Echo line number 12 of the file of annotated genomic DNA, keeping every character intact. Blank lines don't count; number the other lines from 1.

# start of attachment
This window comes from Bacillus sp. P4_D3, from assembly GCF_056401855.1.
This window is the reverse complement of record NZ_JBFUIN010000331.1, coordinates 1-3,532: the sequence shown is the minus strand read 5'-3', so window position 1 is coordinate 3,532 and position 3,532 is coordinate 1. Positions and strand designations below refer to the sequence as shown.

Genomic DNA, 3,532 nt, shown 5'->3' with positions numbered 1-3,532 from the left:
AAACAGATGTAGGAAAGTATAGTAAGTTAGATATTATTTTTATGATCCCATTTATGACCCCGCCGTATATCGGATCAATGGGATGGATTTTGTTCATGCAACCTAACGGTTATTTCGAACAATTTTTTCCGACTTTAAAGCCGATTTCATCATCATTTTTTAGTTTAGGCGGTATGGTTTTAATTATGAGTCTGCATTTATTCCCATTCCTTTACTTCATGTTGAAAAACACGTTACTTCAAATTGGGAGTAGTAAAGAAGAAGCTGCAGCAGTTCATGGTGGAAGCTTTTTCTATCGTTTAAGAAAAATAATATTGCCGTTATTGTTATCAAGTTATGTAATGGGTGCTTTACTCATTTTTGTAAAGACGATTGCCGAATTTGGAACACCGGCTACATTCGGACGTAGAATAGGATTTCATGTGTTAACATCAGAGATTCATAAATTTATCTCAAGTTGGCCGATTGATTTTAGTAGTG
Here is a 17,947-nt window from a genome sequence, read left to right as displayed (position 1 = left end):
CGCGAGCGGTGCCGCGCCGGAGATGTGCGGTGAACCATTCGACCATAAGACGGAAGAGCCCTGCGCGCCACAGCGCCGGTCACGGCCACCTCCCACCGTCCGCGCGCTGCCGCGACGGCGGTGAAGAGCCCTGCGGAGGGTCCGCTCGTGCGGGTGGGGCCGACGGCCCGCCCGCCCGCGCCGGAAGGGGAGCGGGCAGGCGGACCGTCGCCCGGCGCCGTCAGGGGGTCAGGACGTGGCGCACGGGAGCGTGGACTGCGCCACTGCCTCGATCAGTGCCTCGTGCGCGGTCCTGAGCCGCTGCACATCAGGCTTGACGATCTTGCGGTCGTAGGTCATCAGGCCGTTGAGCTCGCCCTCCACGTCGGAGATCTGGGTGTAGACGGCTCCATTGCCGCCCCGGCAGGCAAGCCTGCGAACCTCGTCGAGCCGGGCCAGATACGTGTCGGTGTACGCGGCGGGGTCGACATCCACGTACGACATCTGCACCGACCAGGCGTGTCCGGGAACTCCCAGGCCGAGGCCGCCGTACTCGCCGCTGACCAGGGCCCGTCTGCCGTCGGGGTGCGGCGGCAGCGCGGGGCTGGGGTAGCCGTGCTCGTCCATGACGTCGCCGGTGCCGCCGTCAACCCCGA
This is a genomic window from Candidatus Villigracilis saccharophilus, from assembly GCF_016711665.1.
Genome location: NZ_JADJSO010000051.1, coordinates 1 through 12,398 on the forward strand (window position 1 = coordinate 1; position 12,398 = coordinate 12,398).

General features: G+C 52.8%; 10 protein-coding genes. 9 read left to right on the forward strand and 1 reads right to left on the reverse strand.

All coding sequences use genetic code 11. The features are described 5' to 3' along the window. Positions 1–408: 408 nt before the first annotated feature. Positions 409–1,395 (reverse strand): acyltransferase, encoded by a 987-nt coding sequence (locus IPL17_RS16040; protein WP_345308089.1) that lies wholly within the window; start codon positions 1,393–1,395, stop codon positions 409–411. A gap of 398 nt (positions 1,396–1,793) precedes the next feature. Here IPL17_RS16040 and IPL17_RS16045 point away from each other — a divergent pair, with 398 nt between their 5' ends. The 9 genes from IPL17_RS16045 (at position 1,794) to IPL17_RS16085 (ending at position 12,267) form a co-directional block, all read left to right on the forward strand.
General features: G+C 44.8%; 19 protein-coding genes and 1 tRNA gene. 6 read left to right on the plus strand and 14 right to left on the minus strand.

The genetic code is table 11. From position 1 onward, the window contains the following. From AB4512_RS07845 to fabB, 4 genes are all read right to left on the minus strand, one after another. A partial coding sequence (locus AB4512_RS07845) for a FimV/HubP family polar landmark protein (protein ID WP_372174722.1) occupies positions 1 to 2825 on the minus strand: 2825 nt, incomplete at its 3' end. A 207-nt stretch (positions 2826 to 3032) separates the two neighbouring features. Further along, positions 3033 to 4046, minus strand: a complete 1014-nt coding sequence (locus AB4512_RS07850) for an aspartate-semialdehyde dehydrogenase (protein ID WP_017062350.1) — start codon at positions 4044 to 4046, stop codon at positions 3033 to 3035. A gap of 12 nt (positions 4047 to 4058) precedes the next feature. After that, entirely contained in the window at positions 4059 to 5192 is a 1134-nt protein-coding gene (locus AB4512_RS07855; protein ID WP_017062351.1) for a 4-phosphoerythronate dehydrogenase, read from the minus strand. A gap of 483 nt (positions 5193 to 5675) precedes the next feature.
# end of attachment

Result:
The genetic code is table 11. From position 1 onward, the window contains the following. From AB4512_RS07845 to fabB, 4 genes are all read right to left on the minus strand, one after another. A partial coding sequence (locus AB4512_RS07845) for a FimV/HubP family polar landmark protein (protein ID WP_372174722.1) occupies positions 1 to 2825 on the minus strand: 2825 nt, incomplete at its 3' end. A 207-nt stretch (positions 2826 to 3032) separates the two neighbouring features. Further along, positions 3033 to 4046, minus strand: a complete 1014-nt coding sequence (locus AB4512_RS07850) for an aspartate-semialdehyde dehydrogenase (protein ID WP_017062350.1) — start codon at positions 4044 to 4046, stop codon at positions 3033 to 3035. A gap of 12 nt (positions 4047 to 4058) precedes the next feature. After that, entirely contained in the window at positions 4059 to 5192 is a 1134-nt protein-coding gene (locus AB4512_RS07855; protein ID WP_017062351.1) for a 4-phosphoerythronate dehydrogenase, read from the minus strand. A gap of 483 nt (positions 5193 to 5675) precedes the next feature.